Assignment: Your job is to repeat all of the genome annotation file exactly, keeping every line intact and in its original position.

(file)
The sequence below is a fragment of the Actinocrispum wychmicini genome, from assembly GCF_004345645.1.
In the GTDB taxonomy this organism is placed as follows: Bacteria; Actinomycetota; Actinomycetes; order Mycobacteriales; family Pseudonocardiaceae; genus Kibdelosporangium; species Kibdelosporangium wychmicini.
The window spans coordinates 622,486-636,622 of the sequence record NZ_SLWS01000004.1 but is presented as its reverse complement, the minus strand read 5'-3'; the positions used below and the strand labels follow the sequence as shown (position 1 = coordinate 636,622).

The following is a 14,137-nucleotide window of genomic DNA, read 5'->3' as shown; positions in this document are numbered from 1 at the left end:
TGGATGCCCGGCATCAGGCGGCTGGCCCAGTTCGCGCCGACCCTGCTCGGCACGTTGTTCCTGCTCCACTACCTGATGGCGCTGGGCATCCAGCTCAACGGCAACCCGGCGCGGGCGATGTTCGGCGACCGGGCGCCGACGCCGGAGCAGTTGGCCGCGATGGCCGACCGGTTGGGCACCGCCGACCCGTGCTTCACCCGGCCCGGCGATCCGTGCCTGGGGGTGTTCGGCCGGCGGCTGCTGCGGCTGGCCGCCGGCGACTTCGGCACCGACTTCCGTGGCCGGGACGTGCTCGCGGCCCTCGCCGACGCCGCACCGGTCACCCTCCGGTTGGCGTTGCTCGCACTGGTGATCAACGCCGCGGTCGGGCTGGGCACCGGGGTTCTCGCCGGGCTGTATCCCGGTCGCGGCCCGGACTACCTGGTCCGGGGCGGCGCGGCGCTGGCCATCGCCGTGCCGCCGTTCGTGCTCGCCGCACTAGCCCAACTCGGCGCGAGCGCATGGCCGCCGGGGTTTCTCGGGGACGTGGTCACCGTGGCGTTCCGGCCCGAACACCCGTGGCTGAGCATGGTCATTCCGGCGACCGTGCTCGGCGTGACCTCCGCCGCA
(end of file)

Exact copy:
The sequence below is a fragment of the Actinocrispum wychmicini genome, from assembly GCF_004345645.1.
In the GTDB taxonomy this organism is placed as follows: Bacteria; Actinomycetota; Actinomycetes; order Mycobacteriales; family Pseudonocardiaceae; genus Kibdelosporangium; species Kibdelosporangium wychmicini.
The window spans coordinates 622,486-636,622 of the sequence record NZ_SLWS01000004.1 but is presented as its reverse complement, the minus strand read 5'-3'; the positions used below and the strand labels follow the sequence as shown (position 1 = coordinate 636,622).

The following is a 14,137-nucleotide window of genomic DNA, read 5'->3' as shown; positions in this document are numbered from 1 at the left end:
TGGATGCCCGGCATCAGGCGGCTGGCCCAGTTCGCGCCGACCCTGCTCGGCACGTTGTTCCTGCTCCACTACCTGATGGCGCTGGGCATCCAGCTCAACGGCAACCCGGCGCGGGCGATGTTCGGCGACCGGGCGCCGACGCCGGAGCAGTTGGCCGCGATGGCCGACCGGTTGGGCACCGCCGACCCGTGCTTCACCCGGCCCGGCGATCCGTGCCTGGGGGTGTTCGGCCGGCGGCTGCTGCGGCTGGCCGCCGGCGACTTCGGCACCGACTTCCGTGGCCGGGACGTGCTCGCGGCCCTCGCCGACGCCGCACCGGTCACCCTCCGGTTGGCGTTGCTCGCACTGGTGATCAACGCCGCGGTCGGGCTGGGCACCGGGGTTCTCGCCGGGCTGTATCCCGGTCGCGGCCCGGACTACCTGGTCCGGGGCGGCGCGGCGCTGGCCATCGCCGTGCCGCCGTTCGTGCTCGCCGCACTAGCCCAACTCGGCGCGAGCGCATGGCCGCCGGGGTTTCTCGGGGACGTGGTCACCGTGGCGTTCCGGCCCGAACACCCGTGGCTGAGCATGGTCATTCCGGCGACCGTGCTCGGCGTGACCTCCGCCGCA